Knowledge builds on memory, and all information builds off what we already know. Reading works by drawing parallels with memories, essentially unpacking an archive into that grey arithmetic field mentioned above and letting it take new forms. The way a machine reads, in this respect, is no different. Software has an archive of its own, a database that it is adding or subtracting from. It 'reads' by comparing its archive to a text, and then updating itself. An author can access this archive with his or her text; and the more sophisticated it is, the more he or she can manipulate it; perhaps even creating an aesthetic experience.
Literary forms are beginning to emerge in response to automated reading systems, searches, and databases. Online, an era somewhat akin to the pamphlet-strewn amateurism of18th Century America is in bloom. The most exotic forms can be found on the Internet’s wild fringe, in its anonymous and pseudo-anonymous chat sites. Here there is a frantic economy of monikers, memes and spoofed identities. In online forums such as the semi-anonymous Somethingawful users compete to create the catchiest, most innovative forms – most often an evolution of an earlier idea, name or other fragment of an idea. The best innovators become famous within their tiny little spheres. Other forums are anonymous and ephemeral – the most famous of these being the notorious 4chan/b ‘Random’ board – where the only recognition earned is the sheer longevity of a creation. A post can only survive as long as it is replied to. Then it is gone forever.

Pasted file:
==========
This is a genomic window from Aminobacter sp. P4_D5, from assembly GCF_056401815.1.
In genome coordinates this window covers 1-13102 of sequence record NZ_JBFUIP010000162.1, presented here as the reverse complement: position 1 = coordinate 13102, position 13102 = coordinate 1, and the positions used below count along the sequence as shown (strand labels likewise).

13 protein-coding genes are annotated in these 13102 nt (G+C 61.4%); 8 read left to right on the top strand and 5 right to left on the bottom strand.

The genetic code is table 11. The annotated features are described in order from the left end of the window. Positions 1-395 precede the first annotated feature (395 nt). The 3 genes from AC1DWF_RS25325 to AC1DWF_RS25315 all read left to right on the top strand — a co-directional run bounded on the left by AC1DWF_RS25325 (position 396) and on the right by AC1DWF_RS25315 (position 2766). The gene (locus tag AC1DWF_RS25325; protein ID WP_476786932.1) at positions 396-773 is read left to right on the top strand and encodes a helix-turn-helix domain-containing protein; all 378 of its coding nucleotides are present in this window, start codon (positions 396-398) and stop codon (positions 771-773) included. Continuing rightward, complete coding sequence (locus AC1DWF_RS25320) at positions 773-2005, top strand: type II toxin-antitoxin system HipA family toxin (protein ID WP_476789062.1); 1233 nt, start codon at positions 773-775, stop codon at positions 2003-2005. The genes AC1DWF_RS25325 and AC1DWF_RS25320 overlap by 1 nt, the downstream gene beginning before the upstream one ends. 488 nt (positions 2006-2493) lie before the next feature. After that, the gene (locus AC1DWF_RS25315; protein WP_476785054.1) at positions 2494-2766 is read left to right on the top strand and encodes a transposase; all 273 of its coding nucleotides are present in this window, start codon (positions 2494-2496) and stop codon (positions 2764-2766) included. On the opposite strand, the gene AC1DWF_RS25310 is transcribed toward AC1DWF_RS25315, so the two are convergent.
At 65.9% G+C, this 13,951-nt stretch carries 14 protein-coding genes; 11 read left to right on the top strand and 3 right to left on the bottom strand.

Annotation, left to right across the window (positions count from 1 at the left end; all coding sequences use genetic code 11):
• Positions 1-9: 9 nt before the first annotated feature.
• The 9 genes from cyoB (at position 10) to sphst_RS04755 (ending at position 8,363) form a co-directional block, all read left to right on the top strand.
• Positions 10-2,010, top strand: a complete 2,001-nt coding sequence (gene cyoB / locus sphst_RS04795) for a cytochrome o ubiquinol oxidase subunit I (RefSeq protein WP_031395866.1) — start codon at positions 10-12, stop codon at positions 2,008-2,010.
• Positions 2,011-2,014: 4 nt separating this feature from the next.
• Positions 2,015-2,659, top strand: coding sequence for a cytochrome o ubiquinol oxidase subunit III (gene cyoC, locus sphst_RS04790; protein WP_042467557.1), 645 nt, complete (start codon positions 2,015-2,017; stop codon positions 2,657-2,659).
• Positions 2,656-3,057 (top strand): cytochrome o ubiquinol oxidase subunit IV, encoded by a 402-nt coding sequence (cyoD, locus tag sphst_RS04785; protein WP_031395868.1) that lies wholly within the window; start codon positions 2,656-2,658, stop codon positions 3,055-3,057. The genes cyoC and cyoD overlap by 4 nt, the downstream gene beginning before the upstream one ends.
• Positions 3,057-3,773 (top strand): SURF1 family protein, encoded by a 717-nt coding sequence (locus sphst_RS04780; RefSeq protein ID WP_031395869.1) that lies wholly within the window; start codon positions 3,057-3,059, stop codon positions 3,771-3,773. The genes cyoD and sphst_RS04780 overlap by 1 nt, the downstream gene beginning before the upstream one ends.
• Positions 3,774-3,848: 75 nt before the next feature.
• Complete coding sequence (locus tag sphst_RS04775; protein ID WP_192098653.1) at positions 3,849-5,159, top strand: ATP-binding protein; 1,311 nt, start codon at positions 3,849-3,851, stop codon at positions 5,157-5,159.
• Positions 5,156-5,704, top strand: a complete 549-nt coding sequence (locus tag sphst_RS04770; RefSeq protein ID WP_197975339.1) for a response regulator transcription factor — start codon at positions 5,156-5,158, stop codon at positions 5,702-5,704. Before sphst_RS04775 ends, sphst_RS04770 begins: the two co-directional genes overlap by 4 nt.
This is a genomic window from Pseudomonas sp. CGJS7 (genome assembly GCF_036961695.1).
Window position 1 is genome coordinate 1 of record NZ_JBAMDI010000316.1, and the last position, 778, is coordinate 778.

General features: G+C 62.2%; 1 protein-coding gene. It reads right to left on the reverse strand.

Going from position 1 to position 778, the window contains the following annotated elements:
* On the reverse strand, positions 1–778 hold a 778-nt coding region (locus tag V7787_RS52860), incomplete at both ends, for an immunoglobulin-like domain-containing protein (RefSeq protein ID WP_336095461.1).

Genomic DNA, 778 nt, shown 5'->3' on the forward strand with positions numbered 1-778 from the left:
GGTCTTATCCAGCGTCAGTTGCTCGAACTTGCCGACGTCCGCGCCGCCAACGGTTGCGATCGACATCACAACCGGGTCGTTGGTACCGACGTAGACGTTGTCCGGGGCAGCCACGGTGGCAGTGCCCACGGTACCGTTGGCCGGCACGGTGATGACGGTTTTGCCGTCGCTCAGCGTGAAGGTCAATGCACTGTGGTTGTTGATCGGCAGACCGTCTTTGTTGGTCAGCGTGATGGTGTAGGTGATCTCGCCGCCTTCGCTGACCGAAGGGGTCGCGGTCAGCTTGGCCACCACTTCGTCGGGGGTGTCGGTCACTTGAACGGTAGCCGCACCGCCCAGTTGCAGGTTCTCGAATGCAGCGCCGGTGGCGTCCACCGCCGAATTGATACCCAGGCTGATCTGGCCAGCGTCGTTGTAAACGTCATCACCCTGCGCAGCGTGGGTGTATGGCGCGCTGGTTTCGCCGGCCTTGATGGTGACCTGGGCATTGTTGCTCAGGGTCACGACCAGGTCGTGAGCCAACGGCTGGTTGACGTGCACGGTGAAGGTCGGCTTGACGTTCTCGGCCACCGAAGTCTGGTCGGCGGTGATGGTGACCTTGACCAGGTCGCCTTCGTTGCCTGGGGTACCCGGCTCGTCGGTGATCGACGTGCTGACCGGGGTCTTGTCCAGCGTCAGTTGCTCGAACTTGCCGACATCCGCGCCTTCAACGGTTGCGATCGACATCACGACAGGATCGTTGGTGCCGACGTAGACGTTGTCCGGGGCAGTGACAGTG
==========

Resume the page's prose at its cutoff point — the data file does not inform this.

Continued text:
The best memes were once charted on the now-defunct Encyclopedia Dramatica. But now there is no reason at all to create but sheer artistic thrill. Although ‘board lore’ has developed a concept somewhat akin to ‘duende’ – a dark, nihlistic reward in the form of amusement known as ‘lulz.’